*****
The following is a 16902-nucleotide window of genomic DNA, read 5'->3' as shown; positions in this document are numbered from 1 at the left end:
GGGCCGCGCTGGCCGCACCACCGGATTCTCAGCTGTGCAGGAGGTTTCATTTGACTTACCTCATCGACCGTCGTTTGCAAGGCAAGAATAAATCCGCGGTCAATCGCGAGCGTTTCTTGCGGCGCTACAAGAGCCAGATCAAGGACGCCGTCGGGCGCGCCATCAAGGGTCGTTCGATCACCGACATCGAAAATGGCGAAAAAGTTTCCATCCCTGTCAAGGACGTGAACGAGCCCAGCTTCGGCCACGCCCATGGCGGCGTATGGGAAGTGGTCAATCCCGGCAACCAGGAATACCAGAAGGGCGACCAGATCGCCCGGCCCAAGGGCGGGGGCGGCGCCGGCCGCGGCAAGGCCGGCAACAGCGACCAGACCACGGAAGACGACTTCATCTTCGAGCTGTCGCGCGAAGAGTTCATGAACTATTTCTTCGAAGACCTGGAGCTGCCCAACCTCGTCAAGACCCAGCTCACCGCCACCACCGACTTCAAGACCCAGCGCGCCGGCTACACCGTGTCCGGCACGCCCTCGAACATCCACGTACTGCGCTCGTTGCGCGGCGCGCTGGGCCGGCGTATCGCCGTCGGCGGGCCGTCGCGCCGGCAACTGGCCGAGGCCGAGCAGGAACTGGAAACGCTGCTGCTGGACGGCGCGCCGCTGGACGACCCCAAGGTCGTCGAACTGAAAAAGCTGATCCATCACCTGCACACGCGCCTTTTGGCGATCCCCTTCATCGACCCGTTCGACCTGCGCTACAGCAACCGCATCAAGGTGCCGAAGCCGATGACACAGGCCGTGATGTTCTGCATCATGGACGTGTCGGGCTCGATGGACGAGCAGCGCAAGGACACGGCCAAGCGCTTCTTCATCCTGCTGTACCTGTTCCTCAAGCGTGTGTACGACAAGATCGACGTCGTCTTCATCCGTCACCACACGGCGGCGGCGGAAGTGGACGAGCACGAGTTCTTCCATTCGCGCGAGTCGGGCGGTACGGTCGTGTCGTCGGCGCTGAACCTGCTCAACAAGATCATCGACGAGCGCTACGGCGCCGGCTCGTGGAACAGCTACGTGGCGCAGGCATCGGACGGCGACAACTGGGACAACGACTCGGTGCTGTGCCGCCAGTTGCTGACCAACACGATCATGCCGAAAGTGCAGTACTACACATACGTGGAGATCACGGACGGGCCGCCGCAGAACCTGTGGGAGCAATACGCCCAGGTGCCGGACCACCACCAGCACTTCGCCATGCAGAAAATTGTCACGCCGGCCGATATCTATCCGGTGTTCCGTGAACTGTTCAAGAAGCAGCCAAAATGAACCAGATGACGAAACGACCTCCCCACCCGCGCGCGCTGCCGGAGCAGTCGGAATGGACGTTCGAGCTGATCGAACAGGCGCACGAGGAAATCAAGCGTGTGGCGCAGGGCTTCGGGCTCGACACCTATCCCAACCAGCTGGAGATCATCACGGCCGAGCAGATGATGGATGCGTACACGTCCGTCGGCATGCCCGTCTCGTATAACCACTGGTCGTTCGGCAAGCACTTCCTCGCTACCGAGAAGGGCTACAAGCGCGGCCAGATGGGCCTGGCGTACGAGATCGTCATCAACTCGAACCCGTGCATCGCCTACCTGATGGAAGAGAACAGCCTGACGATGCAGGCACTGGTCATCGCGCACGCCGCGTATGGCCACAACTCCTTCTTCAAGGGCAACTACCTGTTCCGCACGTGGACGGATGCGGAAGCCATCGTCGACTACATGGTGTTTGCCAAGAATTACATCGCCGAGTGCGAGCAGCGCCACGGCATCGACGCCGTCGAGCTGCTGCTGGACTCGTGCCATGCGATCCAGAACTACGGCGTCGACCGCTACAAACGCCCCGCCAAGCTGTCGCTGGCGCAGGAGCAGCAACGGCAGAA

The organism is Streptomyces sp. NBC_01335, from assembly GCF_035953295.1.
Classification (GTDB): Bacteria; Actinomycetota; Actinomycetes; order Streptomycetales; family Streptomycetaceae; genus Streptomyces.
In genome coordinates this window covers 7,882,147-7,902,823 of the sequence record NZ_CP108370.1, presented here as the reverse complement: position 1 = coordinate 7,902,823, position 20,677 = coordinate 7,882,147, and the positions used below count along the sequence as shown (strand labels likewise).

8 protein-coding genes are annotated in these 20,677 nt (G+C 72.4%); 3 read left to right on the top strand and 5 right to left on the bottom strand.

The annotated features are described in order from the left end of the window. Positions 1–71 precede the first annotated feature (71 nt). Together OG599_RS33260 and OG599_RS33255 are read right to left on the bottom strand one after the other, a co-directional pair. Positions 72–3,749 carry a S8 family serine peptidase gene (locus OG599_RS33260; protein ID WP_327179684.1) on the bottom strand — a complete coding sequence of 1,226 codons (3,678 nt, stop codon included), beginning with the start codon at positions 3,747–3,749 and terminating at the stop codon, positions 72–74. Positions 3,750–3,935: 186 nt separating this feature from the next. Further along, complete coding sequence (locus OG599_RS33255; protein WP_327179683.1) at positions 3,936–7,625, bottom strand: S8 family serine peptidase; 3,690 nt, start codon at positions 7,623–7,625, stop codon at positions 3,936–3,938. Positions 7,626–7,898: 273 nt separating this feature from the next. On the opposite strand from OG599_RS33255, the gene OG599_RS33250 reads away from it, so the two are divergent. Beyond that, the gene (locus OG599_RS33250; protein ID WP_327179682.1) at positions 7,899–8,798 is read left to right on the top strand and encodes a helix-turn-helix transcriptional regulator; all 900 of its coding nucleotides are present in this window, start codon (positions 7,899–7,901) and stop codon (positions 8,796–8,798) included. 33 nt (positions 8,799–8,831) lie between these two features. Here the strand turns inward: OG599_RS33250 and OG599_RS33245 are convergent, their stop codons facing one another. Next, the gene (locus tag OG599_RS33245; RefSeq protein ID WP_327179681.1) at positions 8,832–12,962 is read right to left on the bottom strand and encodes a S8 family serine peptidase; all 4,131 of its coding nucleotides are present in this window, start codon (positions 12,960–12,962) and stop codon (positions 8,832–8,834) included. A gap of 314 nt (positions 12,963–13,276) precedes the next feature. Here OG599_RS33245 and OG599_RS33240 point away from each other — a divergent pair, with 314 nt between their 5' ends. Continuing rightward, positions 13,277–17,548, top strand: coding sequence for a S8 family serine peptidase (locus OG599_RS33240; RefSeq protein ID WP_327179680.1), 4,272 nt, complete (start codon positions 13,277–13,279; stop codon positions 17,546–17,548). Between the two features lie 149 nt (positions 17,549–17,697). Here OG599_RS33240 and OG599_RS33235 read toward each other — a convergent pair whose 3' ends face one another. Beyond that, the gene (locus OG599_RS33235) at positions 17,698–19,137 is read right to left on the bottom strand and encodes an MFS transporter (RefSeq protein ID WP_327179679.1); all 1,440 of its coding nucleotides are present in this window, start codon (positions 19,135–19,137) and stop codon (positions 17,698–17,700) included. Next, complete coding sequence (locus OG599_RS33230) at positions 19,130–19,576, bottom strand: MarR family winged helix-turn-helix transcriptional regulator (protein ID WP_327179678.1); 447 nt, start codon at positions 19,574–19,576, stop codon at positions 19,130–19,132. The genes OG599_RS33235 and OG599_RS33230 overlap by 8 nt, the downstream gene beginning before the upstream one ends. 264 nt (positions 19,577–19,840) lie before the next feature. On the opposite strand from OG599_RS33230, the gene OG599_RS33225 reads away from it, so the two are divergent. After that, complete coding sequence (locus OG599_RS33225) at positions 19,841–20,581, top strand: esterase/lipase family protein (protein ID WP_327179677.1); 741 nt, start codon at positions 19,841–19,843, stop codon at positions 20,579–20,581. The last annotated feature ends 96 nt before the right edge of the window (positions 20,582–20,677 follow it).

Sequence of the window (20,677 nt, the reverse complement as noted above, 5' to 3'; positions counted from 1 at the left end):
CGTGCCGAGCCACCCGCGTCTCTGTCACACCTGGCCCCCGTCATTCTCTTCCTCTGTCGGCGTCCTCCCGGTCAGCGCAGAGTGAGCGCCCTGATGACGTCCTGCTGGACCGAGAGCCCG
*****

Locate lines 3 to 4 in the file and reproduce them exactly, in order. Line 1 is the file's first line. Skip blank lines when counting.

The organism is Streptomyces sp. NBC_01335, from assembly GCF_035953295.1.
Classification (GTDB): Bacteria; Actinomycetota; Actinomycetes; order Streptomycetales; family Streptomycetaceae; genus Streptomyces.